Cystic fibrosis transmembrane conductance regulator-associated atp release is controlled by a chloride sensor

Qinshi Jiang, Daniel Mak, Sreenivas Devidas, Erik M. Schwiebert, Alvina Bragin, Yulong Zhang, William R. Skach, William B. Guggino, J. Kevin Foskett, John F. Engelhardt

Research output: Contribution to journalArticlepeer-review

97 Scopus citations


The cystic fibrosis transmembrane conductance regulator (CFTR) is a chloride channel that is defective in cystic fibrosis, and has also been closely associated with ATP permeability in cells. Using a Xenopus oocyte cRNA expression system, we have evaluated the molecular mechanisms that control CFTR-modulated ATP release. CFTR-modulated ATP release was dependent on both cAMP activation and a gradient change in the extracellular chloride concentration. Activation of ATP release occurred within a narrow concentration range of external Cl- that was similar to that reported in airway surface fluid. Mutagenesis of CFTR demonstrated that Cl- conductance and ATP release regulatory properties could be dissociated to different regions of the CFTR protein. Despite the lack of a need for Cl- conductance through CFTR to modulate ATP release, alterations in channel pore residues R347 and R334 caused changes in the relative ability of different halides to activate ATP efflux (wtCFTR, Cl >> Br; R347P, Cl >> Br; R347E, Br >> Cl; R334W, Cl = Br). We hypothesize that residues R347 and R334 may contribute a Cl- binding site within the CFTR channel pore that is necessary for activation of ATP efflux in response to increases of extracellular Cl-. In summary, these findings suggest a novel chloride sensor mechanism by which CFTR is capable of responding to changes in the extracellular chloride concentration by modulating the activity of an unidentified ATP efflux pathway. This pathway may play an important role in maintaining fluid and electrolyte balance in the airway through purinergic regulation of epithelial cells. Insight into these molecular mechanisms enhances our understanding of pathogenesis in the cystic fibrosis lung.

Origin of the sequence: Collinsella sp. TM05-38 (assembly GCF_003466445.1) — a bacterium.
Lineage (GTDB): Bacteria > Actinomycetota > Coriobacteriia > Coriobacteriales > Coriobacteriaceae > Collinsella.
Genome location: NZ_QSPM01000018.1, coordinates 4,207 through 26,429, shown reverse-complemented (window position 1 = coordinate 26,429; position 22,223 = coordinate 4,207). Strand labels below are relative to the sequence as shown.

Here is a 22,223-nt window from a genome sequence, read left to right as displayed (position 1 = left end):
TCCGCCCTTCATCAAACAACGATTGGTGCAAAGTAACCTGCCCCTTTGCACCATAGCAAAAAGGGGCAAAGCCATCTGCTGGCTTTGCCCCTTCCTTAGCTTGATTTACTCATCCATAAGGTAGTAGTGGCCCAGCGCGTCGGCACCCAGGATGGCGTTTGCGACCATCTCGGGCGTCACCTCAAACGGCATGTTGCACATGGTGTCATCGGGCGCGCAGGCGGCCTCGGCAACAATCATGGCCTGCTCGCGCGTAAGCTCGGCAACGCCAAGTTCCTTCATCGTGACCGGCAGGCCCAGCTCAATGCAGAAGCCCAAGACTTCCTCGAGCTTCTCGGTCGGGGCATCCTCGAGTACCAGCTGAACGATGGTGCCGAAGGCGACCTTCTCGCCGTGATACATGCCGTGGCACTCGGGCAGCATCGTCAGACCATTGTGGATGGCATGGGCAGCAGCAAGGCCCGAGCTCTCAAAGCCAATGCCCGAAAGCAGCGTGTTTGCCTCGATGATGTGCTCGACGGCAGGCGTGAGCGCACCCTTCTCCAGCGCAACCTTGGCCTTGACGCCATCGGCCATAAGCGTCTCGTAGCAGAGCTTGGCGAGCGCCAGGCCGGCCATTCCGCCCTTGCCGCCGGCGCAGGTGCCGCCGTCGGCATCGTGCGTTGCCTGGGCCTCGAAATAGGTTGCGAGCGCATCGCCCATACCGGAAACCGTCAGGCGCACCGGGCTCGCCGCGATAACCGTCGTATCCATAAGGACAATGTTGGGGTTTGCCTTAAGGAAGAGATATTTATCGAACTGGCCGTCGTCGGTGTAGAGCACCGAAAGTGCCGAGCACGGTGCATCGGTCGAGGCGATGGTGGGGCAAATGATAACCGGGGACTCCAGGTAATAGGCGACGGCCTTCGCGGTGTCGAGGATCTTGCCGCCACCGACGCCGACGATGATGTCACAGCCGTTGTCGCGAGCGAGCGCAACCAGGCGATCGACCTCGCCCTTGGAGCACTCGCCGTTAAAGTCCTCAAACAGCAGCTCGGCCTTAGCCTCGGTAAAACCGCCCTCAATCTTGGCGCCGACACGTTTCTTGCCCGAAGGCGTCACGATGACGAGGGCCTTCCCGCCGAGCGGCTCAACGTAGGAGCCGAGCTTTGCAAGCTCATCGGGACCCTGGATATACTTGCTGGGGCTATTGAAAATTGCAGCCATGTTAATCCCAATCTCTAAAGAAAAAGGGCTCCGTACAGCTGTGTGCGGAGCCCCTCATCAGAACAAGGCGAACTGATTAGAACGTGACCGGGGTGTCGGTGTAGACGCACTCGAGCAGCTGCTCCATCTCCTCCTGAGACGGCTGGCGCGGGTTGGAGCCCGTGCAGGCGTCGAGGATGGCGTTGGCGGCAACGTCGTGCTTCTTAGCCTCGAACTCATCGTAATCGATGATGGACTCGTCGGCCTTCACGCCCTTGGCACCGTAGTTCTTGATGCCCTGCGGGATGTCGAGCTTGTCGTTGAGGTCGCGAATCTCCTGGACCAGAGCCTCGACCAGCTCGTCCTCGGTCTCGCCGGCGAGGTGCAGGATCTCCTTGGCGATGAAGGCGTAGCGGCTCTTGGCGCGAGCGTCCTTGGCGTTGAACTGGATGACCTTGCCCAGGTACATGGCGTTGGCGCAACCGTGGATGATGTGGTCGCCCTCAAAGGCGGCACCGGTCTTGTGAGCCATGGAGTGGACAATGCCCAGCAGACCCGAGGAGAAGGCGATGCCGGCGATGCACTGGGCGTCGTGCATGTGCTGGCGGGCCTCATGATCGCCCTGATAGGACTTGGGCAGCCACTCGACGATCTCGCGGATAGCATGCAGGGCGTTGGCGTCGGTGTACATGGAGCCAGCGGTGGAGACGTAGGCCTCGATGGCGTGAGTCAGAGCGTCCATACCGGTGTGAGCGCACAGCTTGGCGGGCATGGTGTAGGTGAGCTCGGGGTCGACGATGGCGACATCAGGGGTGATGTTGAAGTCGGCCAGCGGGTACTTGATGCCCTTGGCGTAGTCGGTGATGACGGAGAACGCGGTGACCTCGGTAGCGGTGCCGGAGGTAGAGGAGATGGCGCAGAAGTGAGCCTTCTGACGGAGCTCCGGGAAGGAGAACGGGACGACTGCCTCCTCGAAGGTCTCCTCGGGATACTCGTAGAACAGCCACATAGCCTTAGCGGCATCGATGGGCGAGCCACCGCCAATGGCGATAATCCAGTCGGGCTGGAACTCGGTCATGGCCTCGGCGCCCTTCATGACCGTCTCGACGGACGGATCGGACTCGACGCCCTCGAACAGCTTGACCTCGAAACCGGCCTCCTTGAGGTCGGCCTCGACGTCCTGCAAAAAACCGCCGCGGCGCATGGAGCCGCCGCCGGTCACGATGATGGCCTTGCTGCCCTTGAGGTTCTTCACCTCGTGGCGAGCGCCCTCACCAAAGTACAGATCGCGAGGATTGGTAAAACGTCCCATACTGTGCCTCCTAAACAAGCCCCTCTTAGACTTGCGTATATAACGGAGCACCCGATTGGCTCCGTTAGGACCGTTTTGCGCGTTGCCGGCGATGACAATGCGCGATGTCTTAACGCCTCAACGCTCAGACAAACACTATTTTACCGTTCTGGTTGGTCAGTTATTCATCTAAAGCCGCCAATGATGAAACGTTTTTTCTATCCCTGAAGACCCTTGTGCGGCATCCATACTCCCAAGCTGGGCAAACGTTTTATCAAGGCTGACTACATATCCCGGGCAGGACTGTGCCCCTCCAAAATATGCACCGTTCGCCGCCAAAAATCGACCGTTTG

Original languageEnglish (US)
Pages (from-to)645-657
Number of pages13
JournalJournal of Cell Biology
Issue number3
StatePublished - Nov 2 1998
Externally publishedYes


  • ATP release
  • CFTR
  • Cl sensor
  • Oocytes

ASJC Scopus subject areas

  • Cell Biology


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